VMware has introduced a basic networking service to ease the learning curve and enable everyone who uses vSphere to consume VMware Cloud on AWS as readily as possible. Cloud network administrators log in to the VMware Cloud on AWS portal and configure the network (“pre-creating”). They perform tasks such as establishing VPN connectivity and configuring firewall access rules. Next, cloud administrators log in to the vCenter Server platform with a VMware vSphere Web Client instance and consume the networks that the cloud network administrator created (“creating”). Although the cloud administrator can perform tasks such as creating logical networks and connecting VMs, the cloud network administrator permits traffic through the firewall and across the VPN networks.
To provide connectivity to VMware Cloud on AWS, two gateways are created. The management edge gateway (MGW) utilizes VMware NSX Edge™ to enable users to connect to the vCenter Server instance. They can configure firewall rules, an IPsec VPN, and DNS for the management gateway. The customer gateway (CGW) utilizes an NSX Edge instance and a distributed logical router (DLR) to enable ingress and egress of VM network traffic. Users can configure firewall rules, inbound NAT, VPN connections, DNS, and public IP addresses for their compute gateway. The initial customer configuration supports a single customer gateway. By default, all NSX Edge instances are large sized and are monitored for utilization. A default logical network is DHCP enabled and is provisioned with source NAT to provide outbound Internet connectivity.
An IPsec layer 3 VPN is set up to securely connect the on-premises vCenter Server instance with the management components running on the in-cloud SDDC cluster. A separate IPsec layer 3 VPN is set up to create connectivity between the on-premises workloads and the VMs running inside the in-cloud SDDC cluster. NSX is used for all networking and security and is decoupled from Amazon VPC networking. The compute gateway and DLR are preconfigured as part of the prescriptive network topology and cannot be changed by the customer. Customers must provide only their own subnets and IP ranges.
The Encrypted vMotion feature was introduced in VMware vSphere 6.5. It does not require a third-party key manager. It is set on a per-VM basis as one of the VM options. Encrypted vMotion encrypts the data traversing the vSphere vMotion network—not the network itself. It therefore requires no special configuration other than enabling it in the VM options. Encrypted vSphere vMotion migration between hosts inside the cloud SDDC is offered at initial availability of VMware Cloud on AWS.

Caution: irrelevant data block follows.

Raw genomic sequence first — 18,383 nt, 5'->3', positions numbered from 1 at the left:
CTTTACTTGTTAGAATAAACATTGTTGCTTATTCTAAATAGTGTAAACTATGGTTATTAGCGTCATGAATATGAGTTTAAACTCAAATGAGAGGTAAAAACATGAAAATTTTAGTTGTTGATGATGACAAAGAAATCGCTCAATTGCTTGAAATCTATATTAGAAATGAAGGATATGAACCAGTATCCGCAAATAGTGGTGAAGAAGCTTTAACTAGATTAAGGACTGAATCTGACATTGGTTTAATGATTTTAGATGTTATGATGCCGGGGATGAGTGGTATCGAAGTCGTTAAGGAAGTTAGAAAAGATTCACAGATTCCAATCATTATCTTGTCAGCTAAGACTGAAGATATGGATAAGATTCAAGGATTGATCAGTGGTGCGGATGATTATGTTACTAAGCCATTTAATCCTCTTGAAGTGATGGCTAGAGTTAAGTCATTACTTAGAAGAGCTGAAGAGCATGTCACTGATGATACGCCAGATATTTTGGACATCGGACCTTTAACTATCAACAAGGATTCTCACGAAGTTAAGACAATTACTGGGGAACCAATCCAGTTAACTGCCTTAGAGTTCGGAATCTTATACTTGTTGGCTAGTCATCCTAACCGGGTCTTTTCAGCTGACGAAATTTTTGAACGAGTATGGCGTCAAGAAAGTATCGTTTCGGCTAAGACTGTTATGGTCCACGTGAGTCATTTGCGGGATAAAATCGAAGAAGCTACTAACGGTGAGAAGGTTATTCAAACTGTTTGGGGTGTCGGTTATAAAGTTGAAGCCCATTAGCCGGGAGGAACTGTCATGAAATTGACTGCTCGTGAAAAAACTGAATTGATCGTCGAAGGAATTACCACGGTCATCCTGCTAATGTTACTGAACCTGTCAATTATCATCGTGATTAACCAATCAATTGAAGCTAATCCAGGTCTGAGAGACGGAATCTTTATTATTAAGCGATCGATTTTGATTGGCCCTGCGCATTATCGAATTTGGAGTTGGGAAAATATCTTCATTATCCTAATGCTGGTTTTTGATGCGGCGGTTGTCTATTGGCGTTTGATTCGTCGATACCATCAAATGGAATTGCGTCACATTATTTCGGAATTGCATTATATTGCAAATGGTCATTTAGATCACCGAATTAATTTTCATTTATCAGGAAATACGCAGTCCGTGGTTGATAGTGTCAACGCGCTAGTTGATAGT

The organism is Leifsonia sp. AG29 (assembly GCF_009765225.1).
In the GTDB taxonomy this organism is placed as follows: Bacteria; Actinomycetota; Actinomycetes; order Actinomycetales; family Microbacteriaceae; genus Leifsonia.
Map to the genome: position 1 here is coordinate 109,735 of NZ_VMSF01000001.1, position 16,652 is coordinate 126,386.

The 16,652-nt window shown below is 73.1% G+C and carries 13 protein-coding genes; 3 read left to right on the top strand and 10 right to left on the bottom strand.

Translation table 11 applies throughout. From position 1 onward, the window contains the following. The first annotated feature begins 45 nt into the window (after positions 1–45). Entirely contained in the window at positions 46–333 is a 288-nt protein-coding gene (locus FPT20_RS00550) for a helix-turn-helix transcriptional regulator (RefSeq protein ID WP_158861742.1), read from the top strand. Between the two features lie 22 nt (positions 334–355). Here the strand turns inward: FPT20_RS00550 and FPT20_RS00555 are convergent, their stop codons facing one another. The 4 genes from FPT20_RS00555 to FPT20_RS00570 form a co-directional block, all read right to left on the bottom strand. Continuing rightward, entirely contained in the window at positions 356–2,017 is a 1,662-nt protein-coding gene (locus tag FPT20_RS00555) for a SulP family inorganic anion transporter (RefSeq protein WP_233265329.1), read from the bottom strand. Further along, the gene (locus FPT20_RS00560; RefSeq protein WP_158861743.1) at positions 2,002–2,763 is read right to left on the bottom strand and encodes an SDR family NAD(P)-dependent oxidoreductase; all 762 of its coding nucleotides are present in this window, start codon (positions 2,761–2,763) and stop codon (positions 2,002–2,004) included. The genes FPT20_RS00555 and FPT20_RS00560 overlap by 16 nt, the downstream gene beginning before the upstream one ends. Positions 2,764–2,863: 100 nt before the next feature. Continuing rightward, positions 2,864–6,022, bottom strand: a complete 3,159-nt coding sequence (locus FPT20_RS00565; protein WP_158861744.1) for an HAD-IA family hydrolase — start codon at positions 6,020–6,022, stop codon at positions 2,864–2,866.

Host Capacity and Availability Management
As hosts are added to the cluster, VMware Cloud on AWS automatically configures every VMkernel and logical network. After additional hosts are connected to the network, the vSAN datastore automatically expands, enabling the clusters to consume the new storage capacity.
VMware Cloud on AWS uses vSphere HA to ensure that outages are minimized. In the case of a failed host, VMs are automatically restarted on the surviving hosts. vSAN software ensures that any VM configured with a policy of one or more host failures does not lose data. VMware Cloud on AWS then examines the host and either reboots it, in the case of a transient failure, or replaces it, in the case of hardware fault. In either case, the SDDC continues to run and vSphere DRS optimizes VM placement to minimize impact on the running VMs. In the case of a degraded host, such as a failed disk, VMware Cloud on AWS efficiently removes the host by putting it in maintenance mode before eliminating it from the cluster. Customers are never billed for hosts that are added to a cluster for maintenance or fault tolerance reasons.
Hybrid Cloud Operations
At initial availability, only cold migration is available to transfer workloads to the cloud SDDC. However, cross-cloud vSphere vMotion migration will be available in future VMware Cloud on AWS releases, as well as per-VM Enhanced vMotion Compatibility, to provide proper vSphere vMotion compatibility between the in-cloud ESXi host’s CPU architecture and the customer’s on-premises ESXi host’s CPU architecture.
VMware Cloud on AWS is designed to provide single pane of glass monitoring for hybrid cloud management. The new Hybrid Linked Mode (HLM) feature enables on-premises and in-cloud vCenter Server instances to share data while maintaining some level of administrative separation. It also enables the linking of vCenter Server instances across different single sign on (SSO) domains, versions, and topologies. In addition, it provides operational consistency between vSphere environments on premises and multiple SDDC vCenter Server instances.
Hybrid Linked Mode enables users to complete the following functions:
- Log in to the vCenter Server instance in their SDDC using their on-premises credentials
- View and manage the inventories of both their on-premises data center and the cloud SDDC from a single vSphere client interface
- Cold-migrate workloads between their on-premises data center and the cloud SDDC
To run HLM, users must have on-premises vCenter Server 6.5d or later, as well as layer 3 network connectivity. Because of the restrictive access model of VMware Cloud on AWS, HLM is restricted to connecting one on-premises Enhanced Linked Mode domain and does not have synchronized roles.
The VMware vCenter® content library feature effortlessly distributes and automatically synchronizes content—such as OVAs, ISO images, and scripts—between on-premises and cloud SDDC deployments. In addition, template support will be available in future VMware Cloud on AWS releases.